Europe’s 28 different national digital markets could be merged into one if new proposed reforms from the European Commission are made law.
This would bring an end to price differences for digital purchases from the likes of Steam, PSN and Xbox Live in different European countries, forcing parity across regions.
The EC’s intention to de-fragment the market was first revealed in March.
The proposals are wide-ranging but focus on three key principles – making it easier for consumers to buy goods from other EU countries, preparing for a single digital market and maximising the potential growth for the new intended digital economy.
- The illegalisation of geo-blocking (which would prove a particular problem for Steam and other services that lock consumers away from content not purchased in their own country)
- Alterations to copyright law ensuring that content bought in one region can still be accessed or used in another, with enforcement against commercial-scale infringements of intellectual property rights”
- A close look at how digital platforms curate their content, the concern being that some content is being given visual priority over others
All of this could result in a ‘European free flow of data initiative’ that would ensure the free movement of data within the region. Effectively, games purchased in one EU region will by law have to be playable in another.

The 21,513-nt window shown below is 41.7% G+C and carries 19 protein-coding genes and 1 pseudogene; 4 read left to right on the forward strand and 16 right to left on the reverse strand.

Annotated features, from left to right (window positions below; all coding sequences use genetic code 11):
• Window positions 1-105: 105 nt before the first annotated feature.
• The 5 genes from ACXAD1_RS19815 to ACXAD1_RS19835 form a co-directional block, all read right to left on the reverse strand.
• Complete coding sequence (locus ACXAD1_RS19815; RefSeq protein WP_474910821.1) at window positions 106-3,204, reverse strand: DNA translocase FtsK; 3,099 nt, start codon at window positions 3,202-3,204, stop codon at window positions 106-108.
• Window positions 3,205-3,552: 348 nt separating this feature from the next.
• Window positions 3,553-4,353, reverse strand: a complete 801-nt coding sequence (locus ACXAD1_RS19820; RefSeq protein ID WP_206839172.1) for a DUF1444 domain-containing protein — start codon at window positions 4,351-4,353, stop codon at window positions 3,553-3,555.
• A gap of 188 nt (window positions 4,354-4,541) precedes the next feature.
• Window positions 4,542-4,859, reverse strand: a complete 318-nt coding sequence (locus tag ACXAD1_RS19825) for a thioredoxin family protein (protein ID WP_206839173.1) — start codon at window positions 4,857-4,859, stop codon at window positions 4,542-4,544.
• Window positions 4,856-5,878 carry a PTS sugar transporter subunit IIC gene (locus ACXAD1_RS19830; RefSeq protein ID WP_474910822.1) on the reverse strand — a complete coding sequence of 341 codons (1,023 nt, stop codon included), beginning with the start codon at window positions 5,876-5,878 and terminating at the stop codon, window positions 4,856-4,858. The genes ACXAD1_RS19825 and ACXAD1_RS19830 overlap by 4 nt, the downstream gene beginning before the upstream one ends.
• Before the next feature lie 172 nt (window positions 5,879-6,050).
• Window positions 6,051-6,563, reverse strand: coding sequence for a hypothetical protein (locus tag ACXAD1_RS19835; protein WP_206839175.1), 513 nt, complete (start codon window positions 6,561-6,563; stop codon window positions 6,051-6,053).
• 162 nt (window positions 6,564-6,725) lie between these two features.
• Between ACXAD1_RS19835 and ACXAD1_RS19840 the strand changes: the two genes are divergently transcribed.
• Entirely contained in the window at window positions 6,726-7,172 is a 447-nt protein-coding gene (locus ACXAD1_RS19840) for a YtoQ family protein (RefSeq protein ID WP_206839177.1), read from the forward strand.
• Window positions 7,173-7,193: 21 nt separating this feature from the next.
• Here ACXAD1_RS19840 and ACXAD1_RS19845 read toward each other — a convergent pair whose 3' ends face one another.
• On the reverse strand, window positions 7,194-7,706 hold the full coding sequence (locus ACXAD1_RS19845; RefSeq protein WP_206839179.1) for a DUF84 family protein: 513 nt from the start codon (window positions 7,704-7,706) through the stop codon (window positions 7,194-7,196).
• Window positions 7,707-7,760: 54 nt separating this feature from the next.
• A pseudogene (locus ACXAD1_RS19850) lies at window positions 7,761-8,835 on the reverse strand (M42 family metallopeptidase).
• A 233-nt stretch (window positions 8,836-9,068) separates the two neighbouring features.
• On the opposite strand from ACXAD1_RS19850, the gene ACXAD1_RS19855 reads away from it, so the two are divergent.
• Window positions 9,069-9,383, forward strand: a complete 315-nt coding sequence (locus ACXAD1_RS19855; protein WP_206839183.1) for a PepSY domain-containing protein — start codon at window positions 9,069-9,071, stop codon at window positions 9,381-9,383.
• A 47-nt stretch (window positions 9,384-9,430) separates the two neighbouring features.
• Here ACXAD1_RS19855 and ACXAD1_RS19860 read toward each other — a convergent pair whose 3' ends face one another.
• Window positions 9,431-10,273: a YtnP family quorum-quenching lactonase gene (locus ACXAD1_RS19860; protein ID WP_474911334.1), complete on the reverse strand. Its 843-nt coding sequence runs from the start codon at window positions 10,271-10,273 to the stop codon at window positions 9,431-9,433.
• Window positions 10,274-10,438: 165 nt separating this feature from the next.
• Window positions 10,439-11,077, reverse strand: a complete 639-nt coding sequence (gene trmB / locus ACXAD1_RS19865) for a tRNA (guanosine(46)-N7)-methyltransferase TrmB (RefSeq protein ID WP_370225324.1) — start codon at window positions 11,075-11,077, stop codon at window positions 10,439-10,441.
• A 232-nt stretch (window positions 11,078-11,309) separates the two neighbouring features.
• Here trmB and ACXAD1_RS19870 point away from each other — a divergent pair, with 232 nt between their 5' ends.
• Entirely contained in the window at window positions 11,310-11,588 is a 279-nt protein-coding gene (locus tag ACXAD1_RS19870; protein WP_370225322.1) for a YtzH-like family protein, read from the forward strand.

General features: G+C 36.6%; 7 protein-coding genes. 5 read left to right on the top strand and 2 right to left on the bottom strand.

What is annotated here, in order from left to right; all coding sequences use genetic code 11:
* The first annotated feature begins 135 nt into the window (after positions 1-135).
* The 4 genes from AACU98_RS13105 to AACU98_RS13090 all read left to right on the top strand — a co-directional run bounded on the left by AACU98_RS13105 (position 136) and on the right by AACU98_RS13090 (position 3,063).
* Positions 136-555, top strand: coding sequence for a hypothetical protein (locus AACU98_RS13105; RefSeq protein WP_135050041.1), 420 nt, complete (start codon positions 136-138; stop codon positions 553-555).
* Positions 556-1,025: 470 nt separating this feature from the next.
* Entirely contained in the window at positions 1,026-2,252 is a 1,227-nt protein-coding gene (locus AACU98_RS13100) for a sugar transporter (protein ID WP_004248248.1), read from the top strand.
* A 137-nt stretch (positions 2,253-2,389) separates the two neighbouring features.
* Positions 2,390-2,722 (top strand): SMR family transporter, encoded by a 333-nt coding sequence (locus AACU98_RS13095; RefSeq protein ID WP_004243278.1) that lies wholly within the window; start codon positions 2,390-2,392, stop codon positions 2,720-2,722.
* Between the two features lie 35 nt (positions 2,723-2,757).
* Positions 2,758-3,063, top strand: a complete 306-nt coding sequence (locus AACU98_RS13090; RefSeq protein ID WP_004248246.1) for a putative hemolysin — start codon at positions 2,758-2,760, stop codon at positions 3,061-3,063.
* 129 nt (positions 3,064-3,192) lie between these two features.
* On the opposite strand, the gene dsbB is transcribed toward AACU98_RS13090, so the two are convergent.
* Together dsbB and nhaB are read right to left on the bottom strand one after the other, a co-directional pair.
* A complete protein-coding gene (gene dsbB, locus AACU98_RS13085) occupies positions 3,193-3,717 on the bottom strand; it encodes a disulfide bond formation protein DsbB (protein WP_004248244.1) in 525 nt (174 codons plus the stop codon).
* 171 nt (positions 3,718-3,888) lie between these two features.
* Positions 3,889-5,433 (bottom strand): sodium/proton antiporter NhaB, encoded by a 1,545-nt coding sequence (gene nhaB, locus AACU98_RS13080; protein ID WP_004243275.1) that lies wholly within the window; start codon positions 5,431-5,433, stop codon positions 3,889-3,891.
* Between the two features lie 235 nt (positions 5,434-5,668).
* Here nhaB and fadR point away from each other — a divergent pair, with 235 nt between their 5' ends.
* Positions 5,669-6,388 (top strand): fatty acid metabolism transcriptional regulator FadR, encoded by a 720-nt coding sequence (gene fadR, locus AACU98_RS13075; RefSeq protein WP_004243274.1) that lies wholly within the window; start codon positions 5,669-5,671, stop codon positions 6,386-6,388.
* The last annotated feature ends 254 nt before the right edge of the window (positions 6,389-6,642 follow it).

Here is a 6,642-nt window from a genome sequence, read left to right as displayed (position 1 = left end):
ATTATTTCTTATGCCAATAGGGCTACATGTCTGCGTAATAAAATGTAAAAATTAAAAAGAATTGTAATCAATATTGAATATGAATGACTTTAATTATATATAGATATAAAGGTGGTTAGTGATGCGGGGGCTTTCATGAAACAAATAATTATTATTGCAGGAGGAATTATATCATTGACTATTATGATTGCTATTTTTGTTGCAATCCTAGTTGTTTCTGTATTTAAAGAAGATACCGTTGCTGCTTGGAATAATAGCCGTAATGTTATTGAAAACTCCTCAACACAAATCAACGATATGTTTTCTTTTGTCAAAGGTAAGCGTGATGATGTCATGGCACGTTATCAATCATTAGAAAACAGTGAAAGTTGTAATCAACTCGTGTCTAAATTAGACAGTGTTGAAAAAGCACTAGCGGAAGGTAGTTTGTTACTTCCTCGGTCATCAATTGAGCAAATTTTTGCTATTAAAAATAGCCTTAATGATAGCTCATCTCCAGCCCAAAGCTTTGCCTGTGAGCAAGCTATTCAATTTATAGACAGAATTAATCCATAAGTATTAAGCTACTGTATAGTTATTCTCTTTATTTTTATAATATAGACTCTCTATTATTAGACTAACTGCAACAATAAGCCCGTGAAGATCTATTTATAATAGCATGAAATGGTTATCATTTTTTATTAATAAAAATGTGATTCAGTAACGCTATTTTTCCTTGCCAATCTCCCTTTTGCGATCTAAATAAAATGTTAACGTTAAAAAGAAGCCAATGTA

The EC intends to deliver on these proposals by the end of 2016.
"Today, we lay the groundwork for Europe’s digital future,” EC president Jean-Claude Juncker said. I want to see pan-continental telecoms networks, digital services that cross borders and a wave of innovative European start-ups. I want to see every consumer getting the best deals and every business accessing the widest market – wherever they are in Europe.
Exactly a year ago, I promised to make a fully Digital Single Market one of my top priorities. Today, we are making good on that promise.”
Digital Economy and Society commissioner Gnther Oettinger added: "Our economies and societies are going digital. Future prosperity will depend largely on how well we master this transition. Europe has strengths to build on, but also homework to do, in particular to make sure its industries adapt, and its citizens make full use of the potential of new digital services and goods. We have to prepare for a modern society and will table proposals balancing the interests of consumers and industry."